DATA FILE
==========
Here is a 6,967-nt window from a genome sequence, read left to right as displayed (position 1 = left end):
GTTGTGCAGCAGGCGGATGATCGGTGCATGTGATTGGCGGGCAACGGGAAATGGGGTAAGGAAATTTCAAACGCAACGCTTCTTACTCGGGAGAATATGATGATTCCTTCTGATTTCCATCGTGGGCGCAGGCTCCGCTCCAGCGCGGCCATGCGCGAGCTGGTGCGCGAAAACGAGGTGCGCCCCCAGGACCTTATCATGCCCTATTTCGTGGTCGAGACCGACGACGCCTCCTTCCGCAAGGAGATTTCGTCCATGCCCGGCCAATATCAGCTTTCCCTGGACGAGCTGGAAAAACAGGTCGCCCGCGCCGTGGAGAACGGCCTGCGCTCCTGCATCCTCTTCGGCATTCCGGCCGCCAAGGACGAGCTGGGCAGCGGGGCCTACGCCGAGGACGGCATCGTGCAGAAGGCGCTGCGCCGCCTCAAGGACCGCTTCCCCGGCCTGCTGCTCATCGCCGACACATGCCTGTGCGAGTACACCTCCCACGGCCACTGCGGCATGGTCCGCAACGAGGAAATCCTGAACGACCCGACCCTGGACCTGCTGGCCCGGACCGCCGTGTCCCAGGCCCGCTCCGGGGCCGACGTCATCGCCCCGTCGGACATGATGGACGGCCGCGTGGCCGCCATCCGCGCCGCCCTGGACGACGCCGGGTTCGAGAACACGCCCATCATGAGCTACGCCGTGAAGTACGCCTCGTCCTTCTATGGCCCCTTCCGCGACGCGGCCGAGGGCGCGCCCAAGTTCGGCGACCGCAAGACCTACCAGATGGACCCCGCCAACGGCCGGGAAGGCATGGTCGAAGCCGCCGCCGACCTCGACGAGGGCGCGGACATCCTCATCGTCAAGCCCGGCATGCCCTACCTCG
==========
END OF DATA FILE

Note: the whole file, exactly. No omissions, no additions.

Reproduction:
Here is a 6,967-nt window from a genome sequence, read left to right as displayed (position 1 = left end):
GTTGTGCAGCAGGCGGATGATCGGTGCATGTGATTGGCGGGCAACGGGAAATGGGGTAAGGAAATTTCAAACGCAACGCTTCTTACTCGGGAGAATATGATGATTCCTTCTGATTTCCATCGTGGGCGCAGGCTCCGCTCCAGCGCGGCCATGCGCGAGCTGGTGCGCGAAAACGAGGTGCGCCCCCAGGACCTTATCATGCCCTATTTCGTGGTCGAGACCGACGACGCCTCCTTCCGCAAGGAGATTTCGTCCATGCCCGGCCAATATCAGCTTTCCCTGGACGAGCTGGAAAAACAGGTCGCCCGCGCCGTGGAGAACGGCCTGCGCTCCTGCATCCTCTTCGGCATTCCGGCCGCCAAGGACGAGCTGGGCAGCGGGGCCTACGCCGAGGACGGCATCGTGCAGAAGGCGCTGCGCCGCCTCAAGGACCGCTTCCCCGGCCTGCTGCTCATCGCCGACACATGCCTGTGCGAGTACACCTCCCACGGCCACTGCGGCATGGTCCGCAACGAGGAAATCCTGAACGACCCGACCCTGGACCTGCTGGCCCGGACCGCCGTGTCCCAGGCCCGCTCCGGGGCCGACGTCATCGCCCCGTCGGACATGATGGACGGCCGCGTGGCCGCCATCCGCGCCGCCCTGGACGACGCCGGGTTCGAGAACACGCCCATCATGAGCTACGCCGTGAAGTACGCCTCGTCCTTCTATGGCCCCTTCCGCGACGCGGCCGAGGGCGCGCCCAAGTTCGGCGACCGCAAGACCTACCAGATGGACCCCGCCAACGGCCGGGAAGGCATGGTCGAAGCCGCCGCCGACCTCGACGAGGGCGCGGACATCCTCATCGTCAAGCCCGGCATGCCCTACCTCG